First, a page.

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Don't assume you can easily sell investments at the price, size and time you want
Thursday 25 Oct 2018 Author: Russ Mould

The American poet and critic Dorothy Parker once commented that ‘Love is like quicksilver in the hand. Leave the fingers open and it stays. Clutch it and it darts away’.

While hard-nosed investors looking for portfolio returns may not be unduly moved, replace the word ‘love’ with ‘liquidity’ and we are looking at an aphorism that has potential relevance for us all.

This is because liquidity – defined in investing terms as the ability to buy and sell securities – tends to be taken for granted.

Comments from two different regulatory authorities suggest investors cannot afford to assume everything can always be done at the swipe of a thumb on their smartphone or click of a mouse on their computer.

First, the Financial Conduct Authority (FCA) has revisited the issue of property and infrastructure funds. Chief executive Andrew Bailey has proposed that trading in a fund should halt if there is material uncertainty as to the value of its underlying assets.

This harks back to the summer 2016 panic that afflicted UK property funds, some of which temporarily gated clients’ cash in the wake of the referendum vote on the UK’s membership of the EU.

The FCA perhaps has an eye on next March, or whenever the proposed transition phase of Brexit comes to a conclusion. Bank of England Governor Mark Carney has also warned of the dangers that may be inherent in funds which offer the prospect of instant liquidity even if they hold what are inherently illiquid assets.

Second, Malaysia’s central bank governor, Nor Shamsiah Mohd Yunus, has argued that capital controls should be considered as a tool when it comes to pre-empting a financial crisis. This flies in the face of current International Monetary Fund orthodoxy. It also brings back unhappy memories for investors who have emerging market exposure.

Malaysia went down the path of capital controls in 1998 with horrible results for financial markets.

The Malaysian stock market plunged and those investors who found themselves with assets stranded in ringgit on the Kuala Lumpur exchanges looked to sell assets in other emerging markets.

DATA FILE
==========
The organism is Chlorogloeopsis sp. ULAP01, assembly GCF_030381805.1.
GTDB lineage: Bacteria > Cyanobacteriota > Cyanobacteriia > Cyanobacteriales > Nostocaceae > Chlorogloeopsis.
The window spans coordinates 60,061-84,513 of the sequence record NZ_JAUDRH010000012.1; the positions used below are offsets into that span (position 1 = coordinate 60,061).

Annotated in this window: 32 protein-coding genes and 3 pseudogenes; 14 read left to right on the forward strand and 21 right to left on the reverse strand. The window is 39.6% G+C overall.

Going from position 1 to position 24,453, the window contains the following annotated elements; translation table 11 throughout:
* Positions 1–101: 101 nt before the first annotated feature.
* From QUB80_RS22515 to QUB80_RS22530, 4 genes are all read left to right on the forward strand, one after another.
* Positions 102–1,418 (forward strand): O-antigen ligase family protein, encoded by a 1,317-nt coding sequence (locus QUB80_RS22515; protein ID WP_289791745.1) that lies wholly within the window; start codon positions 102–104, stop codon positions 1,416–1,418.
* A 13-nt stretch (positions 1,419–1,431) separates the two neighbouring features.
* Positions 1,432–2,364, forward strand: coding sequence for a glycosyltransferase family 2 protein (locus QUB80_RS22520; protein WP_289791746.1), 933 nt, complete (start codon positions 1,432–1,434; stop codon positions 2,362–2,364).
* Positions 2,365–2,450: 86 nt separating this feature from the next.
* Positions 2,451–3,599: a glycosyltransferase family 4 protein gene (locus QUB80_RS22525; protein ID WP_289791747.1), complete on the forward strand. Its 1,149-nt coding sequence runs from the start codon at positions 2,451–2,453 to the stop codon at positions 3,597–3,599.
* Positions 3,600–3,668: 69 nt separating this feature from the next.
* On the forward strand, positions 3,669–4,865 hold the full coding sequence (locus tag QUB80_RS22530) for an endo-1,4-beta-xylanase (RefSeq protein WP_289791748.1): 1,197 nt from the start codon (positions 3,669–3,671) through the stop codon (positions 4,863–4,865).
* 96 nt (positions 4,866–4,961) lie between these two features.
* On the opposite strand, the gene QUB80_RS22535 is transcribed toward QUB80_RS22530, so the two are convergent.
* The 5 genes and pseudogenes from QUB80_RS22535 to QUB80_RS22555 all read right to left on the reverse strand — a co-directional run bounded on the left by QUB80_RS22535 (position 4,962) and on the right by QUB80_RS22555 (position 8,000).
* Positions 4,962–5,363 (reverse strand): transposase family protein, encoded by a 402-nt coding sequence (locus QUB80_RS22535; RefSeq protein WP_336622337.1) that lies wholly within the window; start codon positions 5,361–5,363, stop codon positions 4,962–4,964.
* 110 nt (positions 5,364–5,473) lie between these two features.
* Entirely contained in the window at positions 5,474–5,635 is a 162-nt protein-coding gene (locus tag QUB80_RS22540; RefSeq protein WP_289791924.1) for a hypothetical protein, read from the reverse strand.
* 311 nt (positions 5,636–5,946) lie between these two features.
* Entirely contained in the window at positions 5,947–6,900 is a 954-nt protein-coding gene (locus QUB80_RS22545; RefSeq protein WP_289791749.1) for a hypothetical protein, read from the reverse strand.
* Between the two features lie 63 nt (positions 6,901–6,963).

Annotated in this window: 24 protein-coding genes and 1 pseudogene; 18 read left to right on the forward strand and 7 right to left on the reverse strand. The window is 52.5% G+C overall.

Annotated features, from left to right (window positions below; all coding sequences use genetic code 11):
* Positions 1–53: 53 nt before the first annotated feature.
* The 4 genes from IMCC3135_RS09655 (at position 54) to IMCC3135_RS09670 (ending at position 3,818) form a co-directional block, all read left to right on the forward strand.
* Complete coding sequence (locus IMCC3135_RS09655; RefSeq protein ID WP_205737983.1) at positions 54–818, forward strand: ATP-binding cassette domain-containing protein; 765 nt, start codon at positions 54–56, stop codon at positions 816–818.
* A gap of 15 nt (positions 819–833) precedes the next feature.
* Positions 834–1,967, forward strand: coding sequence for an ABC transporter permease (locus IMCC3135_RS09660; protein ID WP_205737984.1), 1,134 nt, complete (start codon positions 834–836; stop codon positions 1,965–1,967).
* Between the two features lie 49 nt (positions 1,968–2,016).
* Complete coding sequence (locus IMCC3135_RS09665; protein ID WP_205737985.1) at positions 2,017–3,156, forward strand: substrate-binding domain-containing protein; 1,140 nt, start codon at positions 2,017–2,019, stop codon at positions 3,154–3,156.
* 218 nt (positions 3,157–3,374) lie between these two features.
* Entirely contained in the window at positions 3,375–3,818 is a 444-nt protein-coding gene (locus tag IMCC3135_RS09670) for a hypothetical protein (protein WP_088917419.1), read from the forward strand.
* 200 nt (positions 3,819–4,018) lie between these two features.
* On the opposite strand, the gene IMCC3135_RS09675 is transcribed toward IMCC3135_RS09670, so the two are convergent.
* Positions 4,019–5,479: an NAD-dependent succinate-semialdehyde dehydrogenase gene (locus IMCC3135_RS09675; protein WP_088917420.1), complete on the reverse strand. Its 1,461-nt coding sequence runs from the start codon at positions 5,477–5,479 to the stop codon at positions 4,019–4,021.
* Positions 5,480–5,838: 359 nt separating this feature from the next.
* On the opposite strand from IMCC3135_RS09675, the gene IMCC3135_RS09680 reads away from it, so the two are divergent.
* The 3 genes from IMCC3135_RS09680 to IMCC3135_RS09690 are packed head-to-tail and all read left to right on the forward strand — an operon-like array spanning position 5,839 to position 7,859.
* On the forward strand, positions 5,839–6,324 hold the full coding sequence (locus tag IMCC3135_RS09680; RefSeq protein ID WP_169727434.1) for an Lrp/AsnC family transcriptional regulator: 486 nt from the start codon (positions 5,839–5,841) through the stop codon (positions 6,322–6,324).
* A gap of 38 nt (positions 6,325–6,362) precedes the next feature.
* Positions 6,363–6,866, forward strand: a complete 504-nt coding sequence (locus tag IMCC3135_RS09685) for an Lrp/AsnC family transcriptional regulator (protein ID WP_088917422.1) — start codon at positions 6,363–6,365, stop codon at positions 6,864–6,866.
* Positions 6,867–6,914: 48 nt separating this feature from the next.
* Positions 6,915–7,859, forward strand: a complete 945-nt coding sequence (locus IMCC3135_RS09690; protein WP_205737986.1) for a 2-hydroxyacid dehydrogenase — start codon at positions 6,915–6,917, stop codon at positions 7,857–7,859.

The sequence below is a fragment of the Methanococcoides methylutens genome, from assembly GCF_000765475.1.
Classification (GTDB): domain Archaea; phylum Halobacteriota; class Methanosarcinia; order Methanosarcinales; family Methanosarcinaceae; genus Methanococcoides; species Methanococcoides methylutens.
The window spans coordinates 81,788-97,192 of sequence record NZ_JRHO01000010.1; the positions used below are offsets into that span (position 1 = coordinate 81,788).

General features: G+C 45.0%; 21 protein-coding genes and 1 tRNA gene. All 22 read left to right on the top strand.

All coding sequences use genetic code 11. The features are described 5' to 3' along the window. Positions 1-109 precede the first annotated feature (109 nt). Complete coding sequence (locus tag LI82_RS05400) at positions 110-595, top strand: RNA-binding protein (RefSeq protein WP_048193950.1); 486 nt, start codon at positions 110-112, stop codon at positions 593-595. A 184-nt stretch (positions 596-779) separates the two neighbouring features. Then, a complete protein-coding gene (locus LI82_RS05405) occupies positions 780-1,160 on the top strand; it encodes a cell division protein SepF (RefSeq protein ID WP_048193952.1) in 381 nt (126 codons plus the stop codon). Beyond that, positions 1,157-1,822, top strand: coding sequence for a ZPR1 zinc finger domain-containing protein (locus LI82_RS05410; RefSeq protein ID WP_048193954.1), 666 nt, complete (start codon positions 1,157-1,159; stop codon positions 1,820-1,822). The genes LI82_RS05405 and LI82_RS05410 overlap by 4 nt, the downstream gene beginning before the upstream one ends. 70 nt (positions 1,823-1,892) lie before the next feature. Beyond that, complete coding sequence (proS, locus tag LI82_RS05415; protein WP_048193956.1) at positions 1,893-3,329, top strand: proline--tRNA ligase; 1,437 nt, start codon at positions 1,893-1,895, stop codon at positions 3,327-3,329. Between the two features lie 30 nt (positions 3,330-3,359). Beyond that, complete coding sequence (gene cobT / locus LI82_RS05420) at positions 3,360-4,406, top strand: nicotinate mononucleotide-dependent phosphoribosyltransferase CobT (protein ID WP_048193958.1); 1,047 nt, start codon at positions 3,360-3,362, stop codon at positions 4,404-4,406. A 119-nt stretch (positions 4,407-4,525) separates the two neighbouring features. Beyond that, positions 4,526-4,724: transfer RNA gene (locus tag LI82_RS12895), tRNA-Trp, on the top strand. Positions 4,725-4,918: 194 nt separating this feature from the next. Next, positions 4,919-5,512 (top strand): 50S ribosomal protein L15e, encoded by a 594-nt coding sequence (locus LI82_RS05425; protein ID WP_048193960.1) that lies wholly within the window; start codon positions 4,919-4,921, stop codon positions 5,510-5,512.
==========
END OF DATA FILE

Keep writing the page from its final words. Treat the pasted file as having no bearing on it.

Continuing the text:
They wanted to sell to avoid the risk of similar moves in other emerging markets and also raise liquidity to protect themselves (and in the case of emerging market fund managers to meet redemptions from their own nervous investors).

The contagion eventually reached developed markets and global equities tumbled in the wake of a seemingly unrelated Asian currency crisis.


The Investment Company Institute’s 2018 Investment Company Fact Book reveals that regulated open-ended funds now manage $49 trillion, up from $22 trillion a decade ago. That represents just under one quarter of the globe’s securities markets, at least partly buoyed by the rise of exchange-traded funds (ETFs).

ETFs rely on the sort of liquidity that the Malaysians would consider taking away, if push to ever came to shove. And if underlying markets do prove illiquid then the funds themselves could struggle to meet redemptions, whether the collectives invest in stocks or bonds, let alone property or infrastructure projects.

This is a reminder that liquidity is not just being able to press a button and trade. True liquidity is dealing in the size, at the price and at the time that you want. Malaysia in 1998 and UK property funds in 2016 are examples of how this cannot be taken for granted.

None of this is to say a market accident or crash is imminent, even if cryptocurrencies and emerging market equities are already in bear market territory, and even the FAANG-plus index of leading technology stocks is suffering a correction after a 10%-plus tumble.

But rising volatility and rising interest rates raise the issue of whether investors should now be taking more or less risk at this stage of the cycle.

It is hard to think many investors are going to head into cash as the returns are so poor and the issue of timing market exit and entry points too fraught. But relying on liquidity – and the ability to redeem instantly to avoid trouble – may not be a good idea, either.

As such, investors should check their portfolios to ensure they are happy with every element of asset allocation and fund selection for the (very) long term. There is a chance any market downturn will make getting out of those positions at their preferred time, at their preferred price and in their chosen size, harder than they think.

As John Kenneth Galbraith noted in his seminal tome from 1955 The Great Crash: ‘Of all of the mysteries of the stock exchange there is none impenetrable as why there should be a buyer for everyone who seeks to sell. October 24 1929 showed that what is mysterious is not inevitable.

‘Often there were no buyers, and only after wide vertical declines could anyone be induced to bid. Repeatedly and in many instances there was a plethora of selling and no buyers at all.’

Russ Mould, investment director, AJ Bell


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